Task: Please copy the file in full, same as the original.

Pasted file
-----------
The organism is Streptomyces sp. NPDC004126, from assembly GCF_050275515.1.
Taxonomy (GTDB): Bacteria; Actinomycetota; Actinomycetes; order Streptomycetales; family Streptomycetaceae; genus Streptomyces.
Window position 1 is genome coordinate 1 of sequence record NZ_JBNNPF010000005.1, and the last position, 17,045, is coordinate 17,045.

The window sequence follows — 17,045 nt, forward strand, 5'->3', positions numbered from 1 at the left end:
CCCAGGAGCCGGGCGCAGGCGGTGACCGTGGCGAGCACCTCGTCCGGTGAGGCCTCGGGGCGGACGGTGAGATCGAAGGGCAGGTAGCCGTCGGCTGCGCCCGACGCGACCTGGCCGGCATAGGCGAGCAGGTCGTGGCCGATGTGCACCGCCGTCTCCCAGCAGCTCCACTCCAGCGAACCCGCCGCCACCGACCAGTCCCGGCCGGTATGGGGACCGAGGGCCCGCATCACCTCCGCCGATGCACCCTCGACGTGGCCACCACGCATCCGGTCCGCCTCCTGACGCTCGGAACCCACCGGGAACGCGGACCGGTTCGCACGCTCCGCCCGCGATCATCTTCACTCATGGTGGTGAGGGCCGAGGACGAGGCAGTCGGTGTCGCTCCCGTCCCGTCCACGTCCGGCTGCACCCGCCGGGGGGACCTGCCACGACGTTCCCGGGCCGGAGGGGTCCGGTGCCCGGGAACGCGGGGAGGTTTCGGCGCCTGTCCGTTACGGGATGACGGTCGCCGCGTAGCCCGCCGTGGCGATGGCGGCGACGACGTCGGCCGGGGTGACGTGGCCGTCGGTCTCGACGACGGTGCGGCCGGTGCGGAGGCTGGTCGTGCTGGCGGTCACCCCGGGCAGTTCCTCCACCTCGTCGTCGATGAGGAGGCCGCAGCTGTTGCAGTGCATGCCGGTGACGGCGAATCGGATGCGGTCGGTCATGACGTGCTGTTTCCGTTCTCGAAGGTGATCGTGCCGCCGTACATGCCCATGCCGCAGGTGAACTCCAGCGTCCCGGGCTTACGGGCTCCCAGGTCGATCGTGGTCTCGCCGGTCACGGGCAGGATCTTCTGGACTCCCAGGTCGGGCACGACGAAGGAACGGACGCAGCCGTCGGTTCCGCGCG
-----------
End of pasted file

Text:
The organism is Streptomyces sp. NPDC004126, from assembly GCF_050275515.1.
Taxonomy (GTDB): Bacteria; Actinomycetota; Actinomycetes; order Streptomycetales; family Streptomycetaceae; genus Streptomyces.
Window position 1 is genome coordinate 1 of sequence record NZ_JBNNPF010000005.1, and the last position, 17,045, is coordinate 17,045.

The window sequence follows — 17,045 nt, forward strand, 5'->3', positions numbered from 1 at the left end:
CCCAGGAGCCGGGCGCAGGCGGTGACCGTGGCGAGCACCTCGTCCGGTGAGGCCTCGGGGCGGACGGTGAGATCGAAGGGCAGGTAGCCGTCGGCTGCGCCCGACGCGACCTGGCCGGCATAGGCGAGCAGGTCGTGGCCGATGTGCACCGCCGTCTCCCAGCAGCTCCACTCCAGCGAACCCGCCGCCACCGACCAGTCCCGGCCGGTATGGGGACCGAGGGCCCGCATCACCTCCGCCGATGCACCCTCGACGTGGCCACCACGCATCCGGTCCGCCTCCTGACGCTCGGAACCCACCGGGAACGCGGACCGGTTCGCACGCTCCGCCCGCGATCATCTTCACTCATGGTGGTGAGGGCCGAGGACGAGGCAGTCGGTGTCGCTCCCGTCCCGTCCACGTCCGGCTGCACCCGCCGGGGGGACCTGCCACGACGTTCCCGGGCCGGAGGGGTCCGGTGCCCGGGAACGCGGGGAGGTTTCGGCGCCTGTCCGTTACGGGATGACGGTCGCCGCGTAGCCCGCCGTGGCGATGGCGGCGACGACGTCGGCCGGGGTGACGTGGCCGTCGGTCTCGACGACGGTGCGGCCGGTGCGGAGGCTGGTCGTGCTGGCGGTCACCCCGGGCAGTTCCTCCACCTCGTCGTCGATGAGGAGGCCGCAGCTGTTGCAGTGCATGCCGGTGACGGCGAATCGGATGCGGTCGGTCATGACGTGCTGTTTCCGTTCTCGAAGGTGATCGTGCCGCCGTACATGCCCATGCCGCAGGTGAACTCCAGCGTCCCGGGCTTACGGGCTCCCAGGTCGATCGTGGTCTCGCCGGTCACGGGCAGGATCTTCTGGACTCCCAGGTCGGGCACGACGAAGGAACGGACGCAGCCGTCGGTTCCGCGCG